and training in the field of occupational safety and health; and for other purposes. The primary duty under the Act: Each employer shall furnish to each of his employees employment and a place of employment, which are free from. In caves, mines, and other enclosed spaces concentrations are considerably higher because radon builds up.

In the Carlsbad Caverns in New Mexico, concentrations as low as 2 Bq/m 3 have been measured while levels as high as a few Megabecquerel per cubic meters have been reported in enclosed mines (3). occurring radioactive materials (NORM) - Radiation Protection and Radioactive Waste Management in the Oil and Gas Industry and Radiation Protection against Radon in Workplaces other than Mines are about to be published, and reports on industrial uses of.

Radiation protection management for radon. The NORM classification is “Radiation Protection Management” when the estimated annual average concentration of radon gas is more than Bq/m 3 (translating to an annual effective dose of greater than 5 milliSievert (mSv/year).

homes and other residential buildings where they may be performing rehabilitation and rebuilding work. In work areas with elevated radon levels—including radon remediation work—worker protection involves engineering controls, work practices and personal protective equipment (PPE).

Inhalation is the route of exposure of most concern to. Health surveillance for emergency workers exposed to high doses also needs further consideration.

Exposure of aircrew to cosmic radiation, radon at the workplace other than mines and protection of pregnant women against radiation continue to be of concern to the affected workers and to some of the national regulatory bodies. The IAEA has published a safety guide on Protection of the Public against Exposure Indoors due to Radon and Other Natural Sources of Radiation to assist national authorities in reducing exposure to radon.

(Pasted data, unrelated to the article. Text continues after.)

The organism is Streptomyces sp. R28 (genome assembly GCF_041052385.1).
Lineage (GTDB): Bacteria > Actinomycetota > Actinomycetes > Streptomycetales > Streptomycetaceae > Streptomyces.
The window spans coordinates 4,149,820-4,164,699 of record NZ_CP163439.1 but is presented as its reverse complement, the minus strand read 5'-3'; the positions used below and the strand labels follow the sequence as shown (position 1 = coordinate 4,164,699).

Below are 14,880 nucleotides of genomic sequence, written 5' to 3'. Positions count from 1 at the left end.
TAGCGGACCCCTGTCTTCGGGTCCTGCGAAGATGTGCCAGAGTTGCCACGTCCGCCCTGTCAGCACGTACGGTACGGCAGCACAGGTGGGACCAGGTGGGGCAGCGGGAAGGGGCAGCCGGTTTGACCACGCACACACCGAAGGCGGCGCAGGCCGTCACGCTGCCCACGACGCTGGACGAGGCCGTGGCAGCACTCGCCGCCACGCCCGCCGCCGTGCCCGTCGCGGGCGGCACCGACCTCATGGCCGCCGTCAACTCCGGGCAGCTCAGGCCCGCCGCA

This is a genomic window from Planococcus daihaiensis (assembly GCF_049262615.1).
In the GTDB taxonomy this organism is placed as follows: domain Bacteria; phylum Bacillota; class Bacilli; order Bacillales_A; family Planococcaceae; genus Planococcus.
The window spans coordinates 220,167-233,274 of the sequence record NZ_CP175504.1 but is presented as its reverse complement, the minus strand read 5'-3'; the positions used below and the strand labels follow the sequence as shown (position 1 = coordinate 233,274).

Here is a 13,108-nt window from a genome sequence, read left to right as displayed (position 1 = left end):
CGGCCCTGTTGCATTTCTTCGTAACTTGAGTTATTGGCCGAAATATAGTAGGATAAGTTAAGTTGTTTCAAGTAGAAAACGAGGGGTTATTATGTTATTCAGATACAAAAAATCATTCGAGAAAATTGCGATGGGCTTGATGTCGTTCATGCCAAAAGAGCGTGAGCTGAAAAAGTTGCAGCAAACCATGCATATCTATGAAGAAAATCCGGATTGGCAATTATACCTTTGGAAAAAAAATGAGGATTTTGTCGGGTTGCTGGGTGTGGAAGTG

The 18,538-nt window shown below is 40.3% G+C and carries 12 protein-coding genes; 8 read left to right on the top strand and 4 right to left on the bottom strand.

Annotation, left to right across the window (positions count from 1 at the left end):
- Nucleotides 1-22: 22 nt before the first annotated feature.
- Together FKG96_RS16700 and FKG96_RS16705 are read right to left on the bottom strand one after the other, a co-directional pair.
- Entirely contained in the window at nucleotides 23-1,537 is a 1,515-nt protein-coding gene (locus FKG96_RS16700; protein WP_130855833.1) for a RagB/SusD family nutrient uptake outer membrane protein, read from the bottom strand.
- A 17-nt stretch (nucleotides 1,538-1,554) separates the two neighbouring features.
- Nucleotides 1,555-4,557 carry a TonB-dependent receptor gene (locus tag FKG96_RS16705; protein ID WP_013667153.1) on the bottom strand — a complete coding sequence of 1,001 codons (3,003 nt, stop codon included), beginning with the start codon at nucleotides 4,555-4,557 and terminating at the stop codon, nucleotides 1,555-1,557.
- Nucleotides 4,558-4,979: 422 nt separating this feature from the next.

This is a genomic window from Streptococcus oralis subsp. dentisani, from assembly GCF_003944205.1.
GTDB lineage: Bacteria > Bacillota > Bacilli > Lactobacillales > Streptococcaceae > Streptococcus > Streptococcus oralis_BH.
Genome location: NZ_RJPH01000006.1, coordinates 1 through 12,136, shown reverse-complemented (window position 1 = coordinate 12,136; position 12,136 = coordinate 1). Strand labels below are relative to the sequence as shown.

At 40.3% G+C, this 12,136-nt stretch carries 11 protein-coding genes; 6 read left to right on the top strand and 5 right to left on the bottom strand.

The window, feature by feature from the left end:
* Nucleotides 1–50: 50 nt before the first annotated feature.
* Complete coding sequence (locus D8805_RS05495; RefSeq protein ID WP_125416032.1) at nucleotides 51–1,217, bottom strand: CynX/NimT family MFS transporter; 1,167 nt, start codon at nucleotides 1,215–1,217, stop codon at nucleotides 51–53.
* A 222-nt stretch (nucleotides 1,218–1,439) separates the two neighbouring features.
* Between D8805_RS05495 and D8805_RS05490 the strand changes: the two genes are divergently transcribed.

This safety guide also includes guidance on how to prepare a radon action plan. BibTeX @MISC{_safetyreports, author = {}, title = {Safety Reports Series No Radiation Protection against Radon in Workplaces other than Mines Jointly sponsored by IAEA, ILORADIATION PROTECTION AGAINST RADON IN WORKPLACES OTHER THAN MINESSAFETY REPORTS SERIES No.

33 RADIATION PROTECTION AGAINST RADON IN}, year = {}}. IAEA-developed training material that teach the basics of how to initiate national radon programmes is available for download.

The six modules, developed in collaboration with the World Health Organization, target university students, teachers, radon professionals, authorities and governmental bodies, medical professionals and communication professionals working with radon.

The Safety Guide will cover protection of workers against exposure due to radon in all different types of workplaces including workplaces in above ground buildings (e.g. offices, shops, industrial facilities), underground workplaces (e.g. mines, excavations works, tunnels, storages), as well as, within industries involving NORM that results in occupational exposure to radon.

Exposure to radon in schools is often viewed separately from that in other workplaces, to emphasize protection of young people and because large numbers of people are potentially exposed.

Although occupancy rates of schools are lower than those of dwellings, some countries have adopted the same action levels for both.

If the WL concentration exceeds 10 WL, protection against radon gas shall be provided by supplied air devices or by face masks containing absorbent material capable of removing both radon and its daughters.

No miner shall be exposed to more than WLM in any calendar year. Annual individual gamma radiation exposure shall not exceed 5 REMs. Radon in workplaces –Existing exposure situations • In other workplaces, radon is managed as an existing exposure situation, and controlled through the use of reference level for workplaces and optimization of protection.

• The value of the reference level not to exceed an average annual concentration of Bq/m3 •e.g. offices.Radiation protection against Radon in workplaces other than mines, IAEA Safety Report Series No.

33 (). Q Quantifying uncertainty in nuclear analytical measurements IAEA, Vienna IAEA- TECDOC(). S Soil sampling for environmental contaminants, IAEA-TECDOC ().

T.1. Author(s): International Atomic Energy Agency.; International Labour Office. Title(s): Radiation protection against radon in workplaces other than mines/ jointly sponsored by the International Atomic Energy Agency and the International Labour Office.

Country of Publication: Austria Publisher: Vienna: International Atomic Energy Agency,